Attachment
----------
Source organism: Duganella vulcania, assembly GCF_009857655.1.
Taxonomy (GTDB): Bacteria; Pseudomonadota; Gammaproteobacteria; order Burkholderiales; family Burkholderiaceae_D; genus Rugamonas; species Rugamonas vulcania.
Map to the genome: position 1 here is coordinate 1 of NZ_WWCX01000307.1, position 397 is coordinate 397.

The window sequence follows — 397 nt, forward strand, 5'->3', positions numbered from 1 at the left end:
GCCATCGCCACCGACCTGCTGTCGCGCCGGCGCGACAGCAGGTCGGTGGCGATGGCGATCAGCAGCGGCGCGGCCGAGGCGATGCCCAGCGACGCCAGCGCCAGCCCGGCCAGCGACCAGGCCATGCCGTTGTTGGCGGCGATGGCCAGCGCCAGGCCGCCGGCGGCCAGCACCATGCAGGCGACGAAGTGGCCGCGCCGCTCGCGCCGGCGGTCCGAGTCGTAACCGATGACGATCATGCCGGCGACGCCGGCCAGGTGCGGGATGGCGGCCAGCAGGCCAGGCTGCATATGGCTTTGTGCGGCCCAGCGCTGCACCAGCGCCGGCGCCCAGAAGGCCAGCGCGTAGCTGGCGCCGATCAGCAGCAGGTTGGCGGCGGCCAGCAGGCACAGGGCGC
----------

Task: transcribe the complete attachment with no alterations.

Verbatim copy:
Source organism: Duganella vulcania, assembly GCF_009857655.1.
Taxonomy (GTDB): Bacteria; Pseudomonadota; Gammaproteobacteria; order Burkholderiales; family Burkholderiaceae_D; genus Rugamonas; species Rugamonas vulcania.
Map to the genome: position 1 here is coordinate 1 of NZ_WWCX01000307.1, position 397 is coordinate 397.

The window sequence follows — 397 nt, forward strand, 5'->3', positions numbered from 1 at the left end:
GCCATCGCCACCGACCTGCTGTCGCGCCGGCGCGACAGCAGGTCGGTGGCGATGGCGATCAGCAGCGGCGCGGCCGAGGCGATGCCCAGCGACGCCAGCGCCAGCCCGGCCAGCGACCAGGCCATGCCGTTGTTGGCGGCGATGGCCAGCGCCAGGCCGCCGGCGGCCAGCACCATGCAGGCGACGAAGTGGCCGCGCCGCTCGCGCCGGCGGTCCGAGTCGTAACCGATGACGATCATGCCGGCGACGCCGGCCAGGTGCGGGATGGCGGCCAGCAGGCCAGGCTGCATATGGCTTTGTGCGGCCCAGCGCTGCACCAGCGCCGGCGCCCAGAAGGCCAGCGCGTAGCTGGCGCCGATCAGCAGCAGGTTGGCGGCGGCCAGCAGGCACAGGGCGC